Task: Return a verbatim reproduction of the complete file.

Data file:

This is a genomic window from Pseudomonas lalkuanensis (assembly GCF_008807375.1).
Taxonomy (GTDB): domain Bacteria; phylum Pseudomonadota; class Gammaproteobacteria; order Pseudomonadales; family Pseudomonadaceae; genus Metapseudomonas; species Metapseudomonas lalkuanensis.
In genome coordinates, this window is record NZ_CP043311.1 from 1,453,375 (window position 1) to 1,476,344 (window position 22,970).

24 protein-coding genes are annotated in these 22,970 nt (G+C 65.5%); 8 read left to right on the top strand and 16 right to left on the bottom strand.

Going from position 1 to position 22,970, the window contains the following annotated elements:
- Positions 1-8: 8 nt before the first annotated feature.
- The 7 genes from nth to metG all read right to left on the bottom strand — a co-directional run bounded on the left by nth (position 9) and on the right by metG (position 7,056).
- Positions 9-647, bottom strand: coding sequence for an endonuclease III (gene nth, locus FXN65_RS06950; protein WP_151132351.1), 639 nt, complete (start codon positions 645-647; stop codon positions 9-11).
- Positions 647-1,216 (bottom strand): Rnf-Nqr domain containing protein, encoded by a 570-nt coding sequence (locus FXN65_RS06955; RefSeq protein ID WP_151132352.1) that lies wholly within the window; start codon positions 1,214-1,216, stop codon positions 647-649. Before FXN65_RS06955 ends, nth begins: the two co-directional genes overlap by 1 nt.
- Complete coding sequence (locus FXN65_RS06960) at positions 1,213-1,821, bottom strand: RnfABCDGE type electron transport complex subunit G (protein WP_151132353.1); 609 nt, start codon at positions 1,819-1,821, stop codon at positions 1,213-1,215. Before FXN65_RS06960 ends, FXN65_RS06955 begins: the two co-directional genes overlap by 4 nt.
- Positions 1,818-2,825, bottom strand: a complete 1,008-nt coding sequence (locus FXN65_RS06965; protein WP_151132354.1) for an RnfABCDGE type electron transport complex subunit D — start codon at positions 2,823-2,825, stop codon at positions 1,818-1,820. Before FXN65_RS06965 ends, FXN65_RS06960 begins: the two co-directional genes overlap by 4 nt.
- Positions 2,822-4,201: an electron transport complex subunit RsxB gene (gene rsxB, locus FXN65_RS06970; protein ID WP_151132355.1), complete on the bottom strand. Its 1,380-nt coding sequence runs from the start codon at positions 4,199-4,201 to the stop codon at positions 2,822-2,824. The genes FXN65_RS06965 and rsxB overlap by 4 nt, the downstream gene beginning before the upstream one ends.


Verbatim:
This is a genomic window from Pseudomonas lalkuanensis (assembly GCF_008807375.1).
Taxonomy (GTDB): domain Bacteria; phylum Pseudomonadota; class Gammaproteobacteria; order Pseudomonadales; family Pseudomonadaceae; genus Metapseudomonas; species Metapseudomonas lalkuanensis.
In genome coordinates, this window is record NZ_CP043311.1 from 1,453,375 (window position 1) to 1,476,344 (window position 22,970).

24 protein-coding genes are annotated in these 22,970 nt (G+C 65.5%); 8 read left to right on the top strand and 16 right to left on the bottom strand.

Going from position 1 to position 22,970, the window contains the following annotated elements:
- Positions 1-8: 8 nt before the first annotated feature.
- The 7 genes from nth to metG all read right to left on the bottom strand — a co-directional run bounded on the left by nth (position 9) and on the right by metG (position 7,056).
- Positions 9-647, bottom strand: coding sequence for an endonuclease III (gene nth, locus FXN65_RS06950; protein WP_151132351.1), 639 nt, complete (start codon positions 645-647; stop codon positions 9-11).
- Positions 647-1,216 (bottom strand): Rnf-Nqr domain containing protein, encoded by a 570-nt coding sequence (locus FXN65_RS06955; RefSeq protein ID WP_151132352.1) that lies wholly within the window; start codon positions 1,214-1,216, stop codon positions 647-649. Before FXN65_RS06955 ends, nth begins: the two co-directional genes overlap by 1 nt.
- Complete coding sequence (locus FXN65_RS06960) at positions 1,213-1,821, bottom strand: RnfABCDGE type electron transport complex subunit G (protein WP_151132353.1); 609 nt, start codon at positions 1,819-1,821, stop codon at positions 1,213-1,215. Before FXN65_RS06960 ends, FXN65_RS06955 begins: the two co-directional genes overlap by 4 nt.
- Positions 1,818-2,825, bottom strand: a complete 1,008-nt coding sequence (locus FXN65_RS06965; protein WP_151132354.1) for an RnfABCDGE type electron transport complex subunit D — start codon at positions 2,823-2,825, stop codon at positions 1,818-1,820. Before FXN65_RS06965 ends, FXN65_RS06960 begins: the two co-directional genes overlap by 4 nt.
- Positions 2,822-4,201: an electron transport complex subunit RsxB gene (gene rsxB, locus FXN65_RS06970; protein ID WP_151132355.1), complete on the bottom strand. Its 1,380-nt coding sequence runs from the start codon at positions 4,199-4,201 to the stop codon at positions 2,822-2,824. The genes FXN65_RS06965 and rsxB overlap by 4 nt, the downstream gene beginning before the upstream one ends.